"No deal in EU, Microsoft antitrust case"

This is what I have read in Yahoo news.

"BRUSSELS (Reuters) - Microsoft failed on Thursday to reach a deal with the European Commission, , setting the stage for a landmark antitrust ruling next week that will brand the software giant an abusive monopolist. t will be fined and ordered to offer a version of its Windows operating system without Windows Media Player to encourage computer makers to provide other audio-visual software. Its shares were down 1.8 percent at $24.68 in midday U.S. trade.
The decision comes after a decade of probes and legal battles, including several cases in which the Commission took action to prevent Microsoft from using its dominant position to crush smaller rivals.
This time the Commission wanted a binding promise from Microsoft to change the way it does business in Europe, putting an end to a pattern of bringing one case after another and getting new settlements each time.

"I'd just like to inform you that a settlement on the Microsoft case has not been possible," Competition Commissioner Mario Monti said as he made a surprise appearance at the EU executive's daily news briefing.
Monti met Microsoft Chief Executive Steve Ballmer three days in a row, once for four hours.
"We were unable to agree on principles for new issues that could arise in the future," Ballmer said in a statement.
A major issue in the case had been Microsoft's efforts to damage rival makers of audio-visual software by allegedly tying its Windows Media Player to the Windows operating system.
Microsoft itself was willing to go further than a Commission plan requiring it to supply a second version of Windows stripped of built-in audiosivual software.

Microsoft was also willing to sell information to rival makers of server software so their products, which run on Linux (news - web sites) and Unix (news - web sites) operating systems, could work more easily with Windows.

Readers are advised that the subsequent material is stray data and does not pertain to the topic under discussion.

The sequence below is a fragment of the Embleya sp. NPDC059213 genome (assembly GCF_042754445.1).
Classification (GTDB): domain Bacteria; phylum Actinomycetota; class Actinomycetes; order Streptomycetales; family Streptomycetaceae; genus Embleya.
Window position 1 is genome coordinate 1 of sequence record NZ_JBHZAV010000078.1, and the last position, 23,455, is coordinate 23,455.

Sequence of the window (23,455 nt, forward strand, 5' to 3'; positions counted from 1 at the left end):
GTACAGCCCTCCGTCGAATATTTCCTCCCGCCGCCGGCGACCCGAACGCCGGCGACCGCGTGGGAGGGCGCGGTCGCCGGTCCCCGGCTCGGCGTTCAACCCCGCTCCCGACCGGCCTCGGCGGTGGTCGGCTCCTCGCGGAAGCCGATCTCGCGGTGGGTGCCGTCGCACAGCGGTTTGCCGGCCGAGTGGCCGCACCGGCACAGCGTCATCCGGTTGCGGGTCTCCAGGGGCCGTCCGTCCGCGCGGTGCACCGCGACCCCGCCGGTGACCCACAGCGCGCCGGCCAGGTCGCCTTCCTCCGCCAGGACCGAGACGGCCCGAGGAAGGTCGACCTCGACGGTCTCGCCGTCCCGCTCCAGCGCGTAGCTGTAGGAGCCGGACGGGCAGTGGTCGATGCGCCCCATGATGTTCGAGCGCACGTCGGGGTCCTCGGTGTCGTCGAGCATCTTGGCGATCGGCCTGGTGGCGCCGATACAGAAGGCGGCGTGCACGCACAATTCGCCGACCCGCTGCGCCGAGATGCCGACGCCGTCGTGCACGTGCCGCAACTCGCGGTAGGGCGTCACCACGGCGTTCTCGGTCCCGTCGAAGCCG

NEED TO SET PRECEDENT-MONTI
But in Monti's view, the heart of the case went deeper than today's problems. Two more Microsoft cases are already under investigation, again focusing on the question of abuse of monopoly power.
Next Wednesday Microsoft will be formally held to have abused its dominant market position in the European Union (news - web sites), as it was in a 2001 final appeals court ruling in the United States.
"The aspect of setting a clear and strong legal precedent is indeed of key importance," Monti said. "It is very important to have such a precedent to guide the conduct of such a dominant company in cases which are either there or on the horizon."
That may open the way for further legal action against Microsoft in all European Union countries -- 25 of them after May 1 -- if the company is seen to be competing unfairly.

"We're talking about an issue of enforcing respect for the rules," said Michael Reynolds, a lawyer with Allen and Overy who filed the first complaint in the case for Sun Microsystems in 1998.
Microsoft said it has given up hopes of a settlement for now and expects a drawn-out fight on appeal. It announced plans to take the Commission to court after the formal decision next week....

read the rest at yahoo, I just didn't want to lift the whole article.